Some cats refuse to use the litter box.
Cats tend to eliminate on surfaces they find most appealing to do so. Kitty litter should be chosen to appeal to the cat and not the people. In general, cats prefer a texture similar to sand and no scent. It also means the litter must be clean and the box itself washed as needed but at least once weekly. If residual odor exists, then soak it with Anti-Icky Poo. It is recommended to have at least one more litter box than the number of cats so that an unsoiled litter box is always available.
Litter boxes are best placed in a quiet area and with no cover, at least to start. Boxes need to be at least 1.5 times the body length, and sides may need to be cut lower for kittens and older, arthritic cats to easily get in and out of.
If a cat develops an aversion to using a litter box, an anti-anxiety medication is warranted. Try various litter box types and litter locations. A litter box additive called Cat Attract adds an earthy scent that may be helpful.
To discourage a cat from using an inappropriate surface, the surface needs to be cleaned and a deodorizer used repeatedly. Wall-to-wall carpeting may need to be replaced. Applying a strong citrus scent such as lemon-scented soap to the surface will make it less appealing, as will covering it with thick plastic sheeting, a plastic carpet runner with nubs up, double-sided sticky tape or a motion sensor with compressed air (SSSCAT). Some cats will not eliminate where they are fed, so place food dishes on the inappropriate surface.
Behavior modification is going to be important regardless of the cause of the problem – behavioral or medical. It is imperative to rule out medical problems first. Medical problems can include a bladder infection or stone, increased water consumption due to an illness or, more commonly in older cats, arthritis. An incompletely understood condition called feline idiopathic cystitis can lead to inappropriate urination, straining to urinate, increased urination frequency and oftentimes blood in the urine.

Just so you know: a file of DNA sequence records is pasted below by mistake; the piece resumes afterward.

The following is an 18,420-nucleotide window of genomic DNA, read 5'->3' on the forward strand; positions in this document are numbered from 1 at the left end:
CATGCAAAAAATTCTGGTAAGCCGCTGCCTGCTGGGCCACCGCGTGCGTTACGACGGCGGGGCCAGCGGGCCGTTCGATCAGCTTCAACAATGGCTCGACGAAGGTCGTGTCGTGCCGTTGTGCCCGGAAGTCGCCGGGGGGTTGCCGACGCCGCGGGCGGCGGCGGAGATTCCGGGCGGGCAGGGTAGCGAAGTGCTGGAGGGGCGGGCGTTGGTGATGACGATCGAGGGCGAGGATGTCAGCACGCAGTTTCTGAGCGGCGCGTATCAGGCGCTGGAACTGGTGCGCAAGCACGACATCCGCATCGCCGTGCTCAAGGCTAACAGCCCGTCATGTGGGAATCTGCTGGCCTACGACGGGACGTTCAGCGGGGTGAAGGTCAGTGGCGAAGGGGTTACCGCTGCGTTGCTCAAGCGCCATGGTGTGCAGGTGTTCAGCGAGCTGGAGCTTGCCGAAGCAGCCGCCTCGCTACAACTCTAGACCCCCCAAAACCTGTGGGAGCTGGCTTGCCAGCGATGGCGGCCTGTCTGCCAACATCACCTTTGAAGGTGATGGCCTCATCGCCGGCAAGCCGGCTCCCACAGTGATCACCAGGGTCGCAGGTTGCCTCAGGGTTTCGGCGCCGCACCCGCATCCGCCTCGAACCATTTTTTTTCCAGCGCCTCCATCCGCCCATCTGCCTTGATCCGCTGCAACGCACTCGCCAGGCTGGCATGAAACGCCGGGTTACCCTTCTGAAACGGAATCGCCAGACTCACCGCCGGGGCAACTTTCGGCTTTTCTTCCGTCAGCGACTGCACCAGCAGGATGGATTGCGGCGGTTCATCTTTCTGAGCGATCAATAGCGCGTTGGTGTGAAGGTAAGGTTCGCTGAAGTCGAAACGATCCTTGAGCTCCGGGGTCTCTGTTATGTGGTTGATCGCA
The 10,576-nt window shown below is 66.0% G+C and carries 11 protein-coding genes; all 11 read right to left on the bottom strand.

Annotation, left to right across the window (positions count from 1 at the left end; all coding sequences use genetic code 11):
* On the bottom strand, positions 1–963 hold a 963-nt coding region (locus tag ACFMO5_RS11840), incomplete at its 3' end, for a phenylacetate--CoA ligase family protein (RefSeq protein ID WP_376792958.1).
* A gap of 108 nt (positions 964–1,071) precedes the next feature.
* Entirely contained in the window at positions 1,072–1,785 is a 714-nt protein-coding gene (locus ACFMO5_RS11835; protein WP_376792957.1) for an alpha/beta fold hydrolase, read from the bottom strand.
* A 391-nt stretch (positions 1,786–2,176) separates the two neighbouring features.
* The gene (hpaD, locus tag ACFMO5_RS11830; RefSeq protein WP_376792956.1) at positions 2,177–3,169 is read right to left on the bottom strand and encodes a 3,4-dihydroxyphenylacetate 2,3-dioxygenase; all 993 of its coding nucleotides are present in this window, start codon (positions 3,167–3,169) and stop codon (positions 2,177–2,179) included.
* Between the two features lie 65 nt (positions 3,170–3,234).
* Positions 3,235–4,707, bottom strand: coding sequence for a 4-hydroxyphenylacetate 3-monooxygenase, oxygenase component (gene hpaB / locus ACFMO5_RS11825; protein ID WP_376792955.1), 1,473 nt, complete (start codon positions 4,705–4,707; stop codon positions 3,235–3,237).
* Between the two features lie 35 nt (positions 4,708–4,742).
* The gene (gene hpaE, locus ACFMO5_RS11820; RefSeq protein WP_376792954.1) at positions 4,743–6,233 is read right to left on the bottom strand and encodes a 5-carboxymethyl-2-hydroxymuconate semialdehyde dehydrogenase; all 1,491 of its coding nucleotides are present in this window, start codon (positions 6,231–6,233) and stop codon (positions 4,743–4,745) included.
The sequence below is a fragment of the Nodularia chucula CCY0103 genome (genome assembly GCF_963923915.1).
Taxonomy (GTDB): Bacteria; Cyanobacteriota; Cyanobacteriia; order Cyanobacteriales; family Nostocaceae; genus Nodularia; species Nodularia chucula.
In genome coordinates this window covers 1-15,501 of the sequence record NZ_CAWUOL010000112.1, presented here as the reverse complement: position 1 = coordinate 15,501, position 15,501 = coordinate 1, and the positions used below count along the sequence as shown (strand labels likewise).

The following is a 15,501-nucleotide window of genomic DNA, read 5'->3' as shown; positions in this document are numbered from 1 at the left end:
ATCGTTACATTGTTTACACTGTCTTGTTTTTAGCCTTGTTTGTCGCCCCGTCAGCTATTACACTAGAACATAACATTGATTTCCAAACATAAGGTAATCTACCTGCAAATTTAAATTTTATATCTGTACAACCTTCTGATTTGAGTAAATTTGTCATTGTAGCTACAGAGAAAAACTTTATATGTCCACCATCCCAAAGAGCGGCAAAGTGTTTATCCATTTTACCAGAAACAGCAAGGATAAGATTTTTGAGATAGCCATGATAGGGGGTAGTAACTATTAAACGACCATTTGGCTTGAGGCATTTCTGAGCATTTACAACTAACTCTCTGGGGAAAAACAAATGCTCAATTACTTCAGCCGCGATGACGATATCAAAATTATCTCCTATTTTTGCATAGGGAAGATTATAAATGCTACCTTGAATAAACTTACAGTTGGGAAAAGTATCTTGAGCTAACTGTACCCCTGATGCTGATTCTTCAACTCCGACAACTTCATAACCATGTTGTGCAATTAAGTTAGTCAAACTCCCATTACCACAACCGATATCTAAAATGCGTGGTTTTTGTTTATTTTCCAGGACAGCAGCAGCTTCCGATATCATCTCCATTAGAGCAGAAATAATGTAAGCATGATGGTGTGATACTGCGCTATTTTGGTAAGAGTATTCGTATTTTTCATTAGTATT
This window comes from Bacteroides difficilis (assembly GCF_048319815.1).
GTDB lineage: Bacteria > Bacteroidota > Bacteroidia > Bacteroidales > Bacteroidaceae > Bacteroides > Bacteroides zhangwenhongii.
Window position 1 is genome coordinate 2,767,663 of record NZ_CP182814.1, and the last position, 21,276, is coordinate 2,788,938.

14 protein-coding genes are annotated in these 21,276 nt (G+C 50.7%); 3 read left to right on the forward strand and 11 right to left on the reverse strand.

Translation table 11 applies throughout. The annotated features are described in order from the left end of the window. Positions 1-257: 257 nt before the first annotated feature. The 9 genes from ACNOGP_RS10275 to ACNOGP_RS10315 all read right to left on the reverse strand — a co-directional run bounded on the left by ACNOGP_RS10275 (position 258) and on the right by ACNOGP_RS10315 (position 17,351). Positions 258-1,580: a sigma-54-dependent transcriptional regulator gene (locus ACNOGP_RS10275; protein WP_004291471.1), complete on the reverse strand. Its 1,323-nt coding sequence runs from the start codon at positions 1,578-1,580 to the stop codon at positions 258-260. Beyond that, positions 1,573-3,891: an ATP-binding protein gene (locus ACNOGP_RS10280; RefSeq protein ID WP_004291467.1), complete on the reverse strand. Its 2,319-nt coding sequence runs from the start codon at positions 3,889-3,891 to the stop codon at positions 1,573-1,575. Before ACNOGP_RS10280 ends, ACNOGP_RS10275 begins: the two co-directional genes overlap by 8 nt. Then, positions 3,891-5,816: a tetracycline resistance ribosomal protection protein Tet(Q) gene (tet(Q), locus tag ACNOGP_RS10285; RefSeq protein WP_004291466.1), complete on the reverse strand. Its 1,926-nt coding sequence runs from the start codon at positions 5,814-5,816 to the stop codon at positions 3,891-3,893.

If the problem is determined not to be medical and correction of a litter box aversion is unsuccessful, then an anti-anxiety medication is likely needed.
House soiling needs to be distinguished from marking behavior and may be difficult to distinguish in some cases. Urine marking can include urinating on a vertical surface; urinating on new furniture, dirty laundry or a bed; urinating near a door or window; and still urinating sometimes in the litter box and sometimes following a change in the household, especially a new pet or person.
In the case of urine marking, the earlier anti-anxiety medication is started, the more likely the problem will be controlled. While the medications are very safe and generally given just once a day, it may take two months or more to determine their effectiveness.
A cat may mark due to presence of other cats both inside and outside of the home. Marking can occur in response to stress or anxiety and is most common when there are three or more cats in the household. If the problem is due to social interactions inside the home, it may be necessary to determine which cats do not get along. Keep these cats in separate parts of the home with their own litter and sleeping areas. Allowing the cats together for positive experiences, such as feeding, treats and play sessions, helps them get used to the presence of one another.
Again, with marking behavior, anti-anxiety medications need to be started immediately and any social concerns addressed to have the best chance of success. After several months of marking behavior, anti-anxiety medications may not be helpful, as it becomes a learned behavior.
As a last resort, confine the cat to a small area such as a large plastic carrier with a litter box. After the cat consistently uses the litter box, expand the cat’s access to a larger area such as the bathroom and then a larger room, etc., until it is allowed full access.
Many people waste time and effort on the wrong approach until they want to get rid of their cat. Even if your cat occasionally eliminates inappropriately, please contact your veterinarian promptly.
Dr. Kenton Taylor is a veterinarian with Miramonte Veterinary Hospital, 1766 Miramonte Ave., Mountain View. For more information, call (650) 962-8338 or visit miramontevet.com.
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